Naturally, the Center's new service has provoked ethical hand wringing in some quarters. Not surprisingly, it's a "Brave New World" according to the prolifers over at Lifesite.net. In a San Francisco Chronicle article, University of Pennsylvania bioethicist Arthur Caplan compares selling embryos to selling children and wonders why one is illegal and the other not. And the British newspaper The Daily Mail deploys the conventional Aryan baby/implied Nazi eugenics polemic when Ryan says that she has a waiting list of would-be parents for embryos produced using gametes from blue-eyed donors with blond hair.
So what about the worries over Aryan babies? Ryan says that she has donors from diverse ethnic backgrounds. This is just good marketing, since it is unlikely that any black clients using the Center's services would want blond babies. Already some fertility clinics supply eggs from Jewish donors in order comply with Orthodox rabbinical rulings concerning whether a child is born Jewish or not. In other words, parents who use assisted reproductive techniques already can and do select for traits related to ethnicity.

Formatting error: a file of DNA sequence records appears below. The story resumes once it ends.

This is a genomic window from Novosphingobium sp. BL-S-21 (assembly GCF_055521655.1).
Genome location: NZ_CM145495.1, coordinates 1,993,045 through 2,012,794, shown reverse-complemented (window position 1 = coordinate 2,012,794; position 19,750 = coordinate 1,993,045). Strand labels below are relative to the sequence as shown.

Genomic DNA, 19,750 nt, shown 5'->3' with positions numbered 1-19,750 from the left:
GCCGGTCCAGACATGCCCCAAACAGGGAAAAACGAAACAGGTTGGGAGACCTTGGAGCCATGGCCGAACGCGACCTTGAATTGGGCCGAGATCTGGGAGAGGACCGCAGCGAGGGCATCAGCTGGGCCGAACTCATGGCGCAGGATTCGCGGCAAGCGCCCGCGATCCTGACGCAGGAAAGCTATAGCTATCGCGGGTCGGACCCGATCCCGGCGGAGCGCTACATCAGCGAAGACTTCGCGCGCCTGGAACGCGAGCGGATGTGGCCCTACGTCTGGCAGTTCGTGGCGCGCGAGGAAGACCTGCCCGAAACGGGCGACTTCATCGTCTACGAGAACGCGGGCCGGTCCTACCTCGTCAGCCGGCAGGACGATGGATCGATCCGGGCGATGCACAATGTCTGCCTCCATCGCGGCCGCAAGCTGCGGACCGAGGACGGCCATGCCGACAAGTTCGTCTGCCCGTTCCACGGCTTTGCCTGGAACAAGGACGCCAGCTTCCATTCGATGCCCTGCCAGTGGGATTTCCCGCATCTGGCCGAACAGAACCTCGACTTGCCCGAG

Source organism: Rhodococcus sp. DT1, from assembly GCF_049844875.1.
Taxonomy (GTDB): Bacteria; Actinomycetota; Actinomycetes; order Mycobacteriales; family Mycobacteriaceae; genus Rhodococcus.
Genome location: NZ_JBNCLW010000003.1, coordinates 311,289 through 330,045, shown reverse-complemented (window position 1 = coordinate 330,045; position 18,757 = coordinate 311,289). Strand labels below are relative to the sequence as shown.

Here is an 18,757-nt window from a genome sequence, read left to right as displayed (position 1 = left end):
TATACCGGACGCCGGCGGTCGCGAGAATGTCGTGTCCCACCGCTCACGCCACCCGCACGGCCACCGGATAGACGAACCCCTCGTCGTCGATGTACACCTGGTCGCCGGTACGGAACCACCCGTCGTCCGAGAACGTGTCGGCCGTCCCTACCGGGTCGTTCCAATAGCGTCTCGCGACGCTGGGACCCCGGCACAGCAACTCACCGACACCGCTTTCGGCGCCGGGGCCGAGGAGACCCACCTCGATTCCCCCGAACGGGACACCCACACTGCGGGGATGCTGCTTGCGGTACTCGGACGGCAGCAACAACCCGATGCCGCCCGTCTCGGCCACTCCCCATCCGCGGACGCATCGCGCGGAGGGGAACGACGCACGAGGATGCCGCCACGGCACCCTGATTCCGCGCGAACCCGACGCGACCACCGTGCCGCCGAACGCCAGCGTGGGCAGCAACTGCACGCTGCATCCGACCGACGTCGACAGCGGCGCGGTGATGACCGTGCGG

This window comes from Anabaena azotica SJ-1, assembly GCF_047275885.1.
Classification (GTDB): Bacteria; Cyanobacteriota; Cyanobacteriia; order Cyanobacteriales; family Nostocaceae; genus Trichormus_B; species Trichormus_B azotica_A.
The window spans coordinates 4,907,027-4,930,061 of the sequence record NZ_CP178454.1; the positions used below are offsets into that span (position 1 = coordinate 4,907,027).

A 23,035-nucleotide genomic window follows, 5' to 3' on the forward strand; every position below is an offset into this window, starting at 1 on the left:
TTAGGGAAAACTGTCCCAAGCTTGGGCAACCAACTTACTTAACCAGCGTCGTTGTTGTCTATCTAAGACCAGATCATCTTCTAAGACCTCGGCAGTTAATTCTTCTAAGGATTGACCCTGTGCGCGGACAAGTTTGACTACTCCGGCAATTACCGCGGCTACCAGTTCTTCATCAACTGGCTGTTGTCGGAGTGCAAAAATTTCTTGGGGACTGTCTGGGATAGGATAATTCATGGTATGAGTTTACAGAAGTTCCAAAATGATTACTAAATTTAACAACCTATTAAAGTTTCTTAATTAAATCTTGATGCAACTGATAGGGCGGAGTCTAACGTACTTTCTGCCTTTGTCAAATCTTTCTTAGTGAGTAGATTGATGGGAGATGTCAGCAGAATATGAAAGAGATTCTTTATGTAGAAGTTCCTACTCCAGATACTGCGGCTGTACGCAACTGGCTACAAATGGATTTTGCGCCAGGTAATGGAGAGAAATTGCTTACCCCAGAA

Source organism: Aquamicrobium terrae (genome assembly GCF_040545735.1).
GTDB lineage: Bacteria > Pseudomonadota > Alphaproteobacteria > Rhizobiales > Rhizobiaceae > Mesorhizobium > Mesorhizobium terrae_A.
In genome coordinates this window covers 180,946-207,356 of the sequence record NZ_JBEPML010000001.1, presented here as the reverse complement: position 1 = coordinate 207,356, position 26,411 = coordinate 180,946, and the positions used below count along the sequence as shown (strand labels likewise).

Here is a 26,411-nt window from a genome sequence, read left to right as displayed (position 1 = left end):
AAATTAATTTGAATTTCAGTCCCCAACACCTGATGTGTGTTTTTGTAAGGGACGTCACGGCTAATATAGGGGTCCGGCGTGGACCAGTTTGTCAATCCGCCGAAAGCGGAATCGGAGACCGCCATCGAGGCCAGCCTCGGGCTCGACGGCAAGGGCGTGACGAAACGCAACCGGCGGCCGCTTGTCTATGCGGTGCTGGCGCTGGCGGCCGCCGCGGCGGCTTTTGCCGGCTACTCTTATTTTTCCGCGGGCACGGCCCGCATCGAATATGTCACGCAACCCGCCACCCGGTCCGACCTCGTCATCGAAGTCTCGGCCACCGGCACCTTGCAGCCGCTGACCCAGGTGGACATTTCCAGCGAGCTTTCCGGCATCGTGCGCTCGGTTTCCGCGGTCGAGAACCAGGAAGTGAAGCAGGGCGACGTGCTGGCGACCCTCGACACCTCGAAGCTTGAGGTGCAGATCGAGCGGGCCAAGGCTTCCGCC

Finally, let's be clear—the Abraham Center of Life is selling embryos. Is that unethical? Josephine Quintavalle the British activist group Comment on Reproductive Ethics thinks so. The Daily Mail quotes her as saying, "It is heartbreaking to see children reduced in this way to the equivalent of a special offer supermarket commodity. Cut price, tailor-made human embryos, complete with door to door delivery."
But whose heart is being broken? People are paid for donating sperm and eggs. The stock in trade of fertility clinics today is combining the two and then providing willing customers with the resulting embryos. Physicians who run IVF clinics expect to get paid for their services. But hold on—we don't allow people to sell children, right? First, embryos are not children. Second, adoption has evolved into a long complicated process in which adopting parents fork over fees adding up to as much as $30,000. In some cases, adopting parents pay living as well as medical expenses for the birth mother. And why not? After all, people using surrogates also pay them a fee up to $30,000 to carry a child for them. In all of these cases, money is changing hands to supply people with something that they want, yet somehow it is not "commerce."
When it comes to reproduction, the language of commerce currently jars the tender ear, so we mask what is being done with a verbal fog of more pleasing "donation" euphemisms. But why use euphemisms? These commercially produced embryos are presumably being sold to loving families and will endure no more servitude than will kids produced by more conventional means. If the Abraham Center of Life can honestly supply willing customers embryos that have a good chance of being born healthy at a lower price than other alternatives, that seems to me to be a recipe for mending hearts rather than breaking them.